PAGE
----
A continuing epidemic of obesity among Americans of all ages—affecting nearly 20 percent of children age 6 to 19 and almost 40 percent of adults—has led food advocates such as Michael Pollan, Salt, Sugar, Fat author Michael Moss, and the late Anthony Bourdain to call for a return to home ec for everyone. Teach them how to feed themselves well, the reasoning goes, and you’ll give them the tools to stay healthy into and throughout adulthood. It’s a logical enough premise, and one that informs a growing number of cooking classes that have been springing up around the country. But until earlier this year, there was no concrete scientific evidence that it works. READ MORE

 July 30, 2018
https://civileats.com/

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6 hours ago

Today is Family Literacy Day and this year's theme is: Learning in the Great Outdoors 🌱🍓🌳🏵️How perfect! Last fall we celebrated all the ways that farm to school is grounded in land-based learning. We have seen the healthy impacts of outdoor classrooms and we encourage hands-on-learning as part of the school curriculum! bit.ly/34iYnsgHow do YOU learn in the great outdoors?Check out resources and activities with Life Literacy Canada: abclifeliteracy.ca/all-programs/family-literacy-day/@abclifeliteracy #farm2school #landbasedlearning #outdoorclassrooms #handsonlearning ... See MoreSee Less
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2 weeks ago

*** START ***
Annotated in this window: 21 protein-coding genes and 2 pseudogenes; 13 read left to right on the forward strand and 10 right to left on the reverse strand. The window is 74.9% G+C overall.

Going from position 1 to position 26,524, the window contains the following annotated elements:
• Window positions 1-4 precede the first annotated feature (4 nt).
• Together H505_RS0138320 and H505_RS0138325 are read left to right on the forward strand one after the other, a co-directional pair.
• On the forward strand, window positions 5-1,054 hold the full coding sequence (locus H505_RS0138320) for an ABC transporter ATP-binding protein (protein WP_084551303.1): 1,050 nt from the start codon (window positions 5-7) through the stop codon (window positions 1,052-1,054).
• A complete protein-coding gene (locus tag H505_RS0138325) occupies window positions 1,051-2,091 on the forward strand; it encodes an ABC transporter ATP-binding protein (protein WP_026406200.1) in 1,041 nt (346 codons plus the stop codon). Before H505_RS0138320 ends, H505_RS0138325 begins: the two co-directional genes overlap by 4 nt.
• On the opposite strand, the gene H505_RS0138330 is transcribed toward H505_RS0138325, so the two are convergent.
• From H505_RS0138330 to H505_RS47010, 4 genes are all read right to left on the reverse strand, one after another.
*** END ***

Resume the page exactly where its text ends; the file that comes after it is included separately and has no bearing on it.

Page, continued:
It has been 5 years since the launch of the Farm to School Canada Grant program. Incredibly, that program has now afforded more than 53,000 students in 133 schools right across Canada an opportunity to feast on healthy local foods at school.One of most important aspects of the grant program continues to be it's FLEXIBILITY, underpinned by the understanding that a cookie cutter approach to school food is NOT going to work in Canada. To close the distance between children, their food and their land, in this vast country with it’s diverse ecosystems and its multicoloured tapestry of people and food culture, the program needs to meet children, schools, and whole communities where they were at. It also needs to be developed, and driven by the community - the school and the local food system community.Today, if you visit any of these schools you will likely see a whole lot more than a salad bar. School greenhouses, gardens, farms, smoke houses, root cellars, kitchens, and/or dining areas are commonplace in recipient schools. And in these places, often the heartbeat of the school, you will likely see dozens of excited children happily digging in.I suppose this is why I am thrilled to see that F2CC and WKF have put out another call for proposals. Up to $10,000 per school is available. If your school has a vision, partners, and a plan, please send in a proposal. Deadline January 31, 2022. www.farmtocafeteriacanada.ca/our-work/farm-to-school-grants/ ... See MoreSee Less